Just Some Stories

My daughter was just discharged from the hospital after 48 hours of confinement. With our fears of her being another case in the national statistics for dengue these days already allayed, all I want is my long deprived 8-hour-sleep before going back to my usual routine of office work then family man tomorrow. And to think I’m already enrolled for graduate studies and still working on another ball to my priority juggling.

Anyway just another couple of things before I doze off to sleep.


It’s a good thing my present company had already secured an HMO for my wife and daughter before this incident happened. At least out-of-hand unplanned expenses running miles away from the family budget’s grasp were the least of our worries for all three times we had to have her checked for fever that kept on coming back apart from 2 days she had to be kept under observation in the hospital because of earlier symptoms possibly pointing out to the mosquito-borne disease.

A strangely sad contrast to such a degree of security was the lack of it when we were waiting for her bed to be fixed. A couple which looked to be in their forties brought their son because of dengue. The doctor which attended to the kid said he needs to be admitted.

Now I know more or less how this author must’ve felt when I saw how the couple reacted when they were told of the amount they had to deposit for their son to be admitted.


While our recent frequents to the hospital resulted in taxi rides come the time to go home, this part’s not about any of those rides but those of someone else’s.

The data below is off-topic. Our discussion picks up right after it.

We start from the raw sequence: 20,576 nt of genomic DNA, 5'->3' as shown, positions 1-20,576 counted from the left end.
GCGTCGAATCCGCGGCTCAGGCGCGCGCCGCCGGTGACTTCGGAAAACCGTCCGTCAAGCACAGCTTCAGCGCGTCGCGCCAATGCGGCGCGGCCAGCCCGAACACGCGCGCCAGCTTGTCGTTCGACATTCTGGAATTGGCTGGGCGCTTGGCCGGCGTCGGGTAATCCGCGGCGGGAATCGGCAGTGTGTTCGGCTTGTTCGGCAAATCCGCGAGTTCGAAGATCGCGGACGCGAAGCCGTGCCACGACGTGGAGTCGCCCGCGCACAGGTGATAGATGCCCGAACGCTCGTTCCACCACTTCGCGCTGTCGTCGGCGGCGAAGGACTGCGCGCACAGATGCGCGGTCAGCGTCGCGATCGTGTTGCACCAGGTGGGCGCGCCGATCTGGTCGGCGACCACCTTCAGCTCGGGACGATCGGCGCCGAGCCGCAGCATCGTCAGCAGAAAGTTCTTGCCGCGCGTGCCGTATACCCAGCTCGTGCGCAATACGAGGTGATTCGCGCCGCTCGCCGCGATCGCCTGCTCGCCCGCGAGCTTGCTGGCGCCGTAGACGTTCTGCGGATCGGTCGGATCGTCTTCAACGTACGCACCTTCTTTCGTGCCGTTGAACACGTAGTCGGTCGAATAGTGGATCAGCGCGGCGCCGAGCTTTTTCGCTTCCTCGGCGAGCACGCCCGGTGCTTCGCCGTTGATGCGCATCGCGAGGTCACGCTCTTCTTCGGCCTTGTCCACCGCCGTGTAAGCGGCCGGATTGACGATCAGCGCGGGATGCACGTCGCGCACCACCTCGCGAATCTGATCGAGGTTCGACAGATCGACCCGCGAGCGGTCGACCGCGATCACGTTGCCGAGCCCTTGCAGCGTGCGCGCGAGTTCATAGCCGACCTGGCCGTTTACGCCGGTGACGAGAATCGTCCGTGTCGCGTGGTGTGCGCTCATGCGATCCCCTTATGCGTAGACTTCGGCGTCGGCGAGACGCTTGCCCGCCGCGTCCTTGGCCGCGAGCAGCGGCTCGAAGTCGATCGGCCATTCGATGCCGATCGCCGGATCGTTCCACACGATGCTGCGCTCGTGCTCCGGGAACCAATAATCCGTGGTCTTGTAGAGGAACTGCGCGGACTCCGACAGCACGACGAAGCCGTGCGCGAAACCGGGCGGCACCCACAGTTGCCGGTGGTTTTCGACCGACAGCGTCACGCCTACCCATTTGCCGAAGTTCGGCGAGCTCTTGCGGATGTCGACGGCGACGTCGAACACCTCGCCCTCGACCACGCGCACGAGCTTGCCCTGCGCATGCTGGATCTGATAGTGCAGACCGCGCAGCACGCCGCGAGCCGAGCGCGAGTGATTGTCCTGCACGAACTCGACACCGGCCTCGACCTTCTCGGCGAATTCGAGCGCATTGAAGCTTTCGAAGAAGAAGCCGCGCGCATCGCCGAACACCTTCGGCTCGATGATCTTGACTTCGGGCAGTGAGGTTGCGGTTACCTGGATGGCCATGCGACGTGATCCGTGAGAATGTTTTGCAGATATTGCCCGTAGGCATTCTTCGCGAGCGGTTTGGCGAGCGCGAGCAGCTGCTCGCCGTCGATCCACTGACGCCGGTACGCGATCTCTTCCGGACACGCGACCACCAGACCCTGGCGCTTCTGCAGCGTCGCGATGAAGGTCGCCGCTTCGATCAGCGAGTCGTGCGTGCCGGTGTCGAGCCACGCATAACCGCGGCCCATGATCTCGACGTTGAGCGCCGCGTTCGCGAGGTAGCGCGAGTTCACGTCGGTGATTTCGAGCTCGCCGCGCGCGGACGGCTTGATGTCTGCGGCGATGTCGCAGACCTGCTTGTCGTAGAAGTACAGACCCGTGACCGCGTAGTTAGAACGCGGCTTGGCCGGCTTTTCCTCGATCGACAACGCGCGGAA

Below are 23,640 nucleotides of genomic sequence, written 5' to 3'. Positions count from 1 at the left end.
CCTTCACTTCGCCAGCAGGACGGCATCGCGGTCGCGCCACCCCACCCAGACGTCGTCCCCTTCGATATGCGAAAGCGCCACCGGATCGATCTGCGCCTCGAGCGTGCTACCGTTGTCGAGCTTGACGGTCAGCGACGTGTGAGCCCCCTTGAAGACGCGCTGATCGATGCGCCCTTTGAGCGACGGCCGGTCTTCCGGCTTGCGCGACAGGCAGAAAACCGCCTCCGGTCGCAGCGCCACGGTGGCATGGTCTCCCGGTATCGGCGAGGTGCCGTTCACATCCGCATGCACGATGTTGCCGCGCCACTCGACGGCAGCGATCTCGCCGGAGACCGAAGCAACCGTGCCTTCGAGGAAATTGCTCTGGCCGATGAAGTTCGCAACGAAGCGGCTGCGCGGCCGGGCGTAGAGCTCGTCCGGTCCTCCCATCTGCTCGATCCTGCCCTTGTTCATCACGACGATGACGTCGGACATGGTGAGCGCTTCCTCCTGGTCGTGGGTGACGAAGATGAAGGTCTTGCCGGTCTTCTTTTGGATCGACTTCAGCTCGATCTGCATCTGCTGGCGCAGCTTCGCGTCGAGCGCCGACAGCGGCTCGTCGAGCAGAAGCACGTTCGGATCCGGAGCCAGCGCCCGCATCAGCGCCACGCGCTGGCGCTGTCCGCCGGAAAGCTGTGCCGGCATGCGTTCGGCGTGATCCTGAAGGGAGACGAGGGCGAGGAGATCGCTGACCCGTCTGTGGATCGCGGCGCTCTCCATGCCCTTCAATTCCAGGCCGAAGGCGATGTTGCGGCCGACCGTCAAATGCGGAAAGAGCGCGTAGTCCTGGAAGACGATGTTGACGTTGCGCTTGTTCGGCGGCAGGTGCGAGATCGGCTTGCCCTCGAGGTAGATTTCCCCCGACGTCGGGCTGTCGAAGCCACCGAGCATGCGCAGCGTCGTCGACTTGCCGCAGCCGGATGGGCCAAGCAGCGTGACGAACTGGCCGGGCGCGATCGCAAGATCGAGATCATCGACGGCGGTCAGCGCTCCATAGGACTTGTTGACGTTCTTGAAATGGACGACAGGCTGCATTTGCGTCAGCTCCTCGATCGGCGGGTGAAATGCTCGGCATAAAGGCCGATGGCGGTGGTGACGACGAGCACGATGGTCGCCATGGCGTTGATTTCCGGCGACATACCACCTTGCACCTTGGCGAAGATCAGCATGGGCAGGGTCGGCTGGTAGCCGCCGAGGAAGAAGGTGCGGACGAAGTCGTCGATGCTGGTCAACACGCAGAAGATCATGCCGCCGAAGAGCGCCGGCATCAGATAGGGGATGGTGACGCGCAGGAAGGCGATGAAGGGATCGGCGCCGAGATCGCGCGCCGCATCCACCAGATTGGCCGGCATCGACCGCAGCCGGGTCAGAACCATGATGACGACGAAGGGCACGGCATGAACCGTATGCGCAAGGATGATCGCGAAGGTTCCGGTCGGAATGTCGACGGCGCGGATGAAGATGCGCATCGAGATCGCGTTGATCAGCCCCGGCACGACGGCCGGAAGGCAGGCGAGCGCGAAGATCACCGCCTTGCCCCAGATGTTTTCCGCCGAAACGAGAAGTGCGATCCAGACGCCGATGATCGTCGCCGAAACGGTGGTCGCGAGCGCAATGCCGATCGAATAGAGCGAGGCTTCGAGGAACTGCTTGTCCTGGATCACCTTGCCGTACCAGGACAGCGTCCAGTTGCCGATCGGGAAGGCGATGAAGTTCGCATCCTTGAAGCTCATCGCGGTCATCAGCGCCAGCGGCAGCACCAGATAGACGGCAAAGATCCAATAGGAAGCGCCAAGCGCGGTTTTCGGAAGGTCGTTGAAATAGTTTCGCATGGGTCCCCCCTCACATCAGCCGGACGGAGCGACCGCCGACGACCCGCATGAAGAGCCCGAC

This blog entry by Adrian is just third of the more interesting conversations I got to hear from someone taking a cab.

The first is a story from a former colleague which told of a conversation with a driver which started off with an exchange of political opinions. He (my officemate) sensed that there was more to the guy when the guy used schooled English often. Because my office mate was intrigued of the unusually educated person he was talking to, the conversation turned to the account of the poor guy’s once affluent life including the known schools where he graduated and the properties he had.

It turned out that for some strange reason, the guy’s wife left him taking along everything with her. To which my colleague could only retort:

Damn! Diyan mo talaga masusukat ang pagkalalaki mo: yung kung papano ka babangon ulit. I hope you can take an advice though. Next time bro, just screw and don’t get screwed up…


The next one involves an elderly driver who tries to shed light on opportunities for medical professionals abroad to my officemate. This after he hears my officemate tell of his friends who have found nursing opportunities in the U.S.

After I got off, the driver went on to clarify stuff that appeared exaggerated to him. At least that’s according to a guy who handled one of the divisions of a medical supplies company in that country long enough to be able to have his children finish college here. In short it was the following day that saw my friend tell me how that guy related what he knew about life there, from details regarding rates of nurses in different states to decent estimates of cost of living there.

I guess these just go to show that despite the stereotype we have of taxi drivers, there are still some out there who make even more sense than even a good number of professionals.


2 Responses

  1. sorry to hear about your daughter. 😦 i hope all goes well with your family.

  2. yeah. thank God she’s a lot livelier today.

    thanks for the kind wishes btw.

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